Both pepper and mace are far less effective when the target is wearing either goggles or glasses. Far better would be a tazer.

6th Oct 2001, 03:19
Personally I prefer the Gas-the-Cabin route.

An aircraft is probably uniquely suited to this solution as it is a sealed container; all air supplies come via the packs; adapting these for the application of a quick-acting sleeping gas, CS-type gas - or even, for that matter laughing(!!) gas - should not be difficult and would both dibilitate any hijackers as well as enabling thier capture. Granted it may be unpleasant an possible even unhealthy for some of the passengers, but nothing like as unhealthy as hitting the side of a 110-storey building at 300kts!!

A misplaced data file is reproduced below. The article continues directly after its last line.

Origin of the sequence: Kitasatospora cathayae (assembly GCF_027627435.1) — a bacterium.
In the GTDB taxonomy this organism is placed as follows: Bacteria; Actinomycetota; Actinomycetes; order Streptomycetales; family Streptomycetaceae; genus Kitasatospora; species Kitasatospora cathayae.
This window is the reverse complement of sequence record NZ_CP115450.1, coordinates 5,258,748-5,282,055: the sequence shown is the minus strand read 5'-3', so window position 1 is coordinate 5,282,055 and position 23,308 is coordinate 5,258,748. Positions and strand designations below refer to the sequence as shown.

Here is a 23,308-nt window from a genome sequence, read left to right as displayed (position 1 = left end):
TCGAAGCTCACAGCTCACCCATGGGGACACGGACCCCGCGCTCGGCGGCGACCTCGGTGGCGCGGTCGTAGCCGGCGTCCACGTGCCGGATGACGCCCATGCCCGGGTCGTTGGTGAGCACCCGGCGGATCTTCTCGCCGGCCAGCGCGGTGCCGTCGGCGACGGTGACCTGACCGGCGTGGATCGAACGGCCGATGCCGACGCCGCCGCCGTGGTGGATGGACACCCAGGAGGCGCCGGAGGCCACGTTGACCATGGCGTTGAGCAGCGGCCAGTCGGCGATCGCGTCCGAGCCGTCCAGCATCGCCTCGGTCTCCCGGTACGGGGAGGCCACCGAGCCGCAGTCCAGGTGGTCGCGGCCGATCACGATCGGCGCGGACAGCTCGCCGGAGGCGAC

We already have quickly accessible gas masks; surely this is vastly better that the more blood-thirsty methods described above???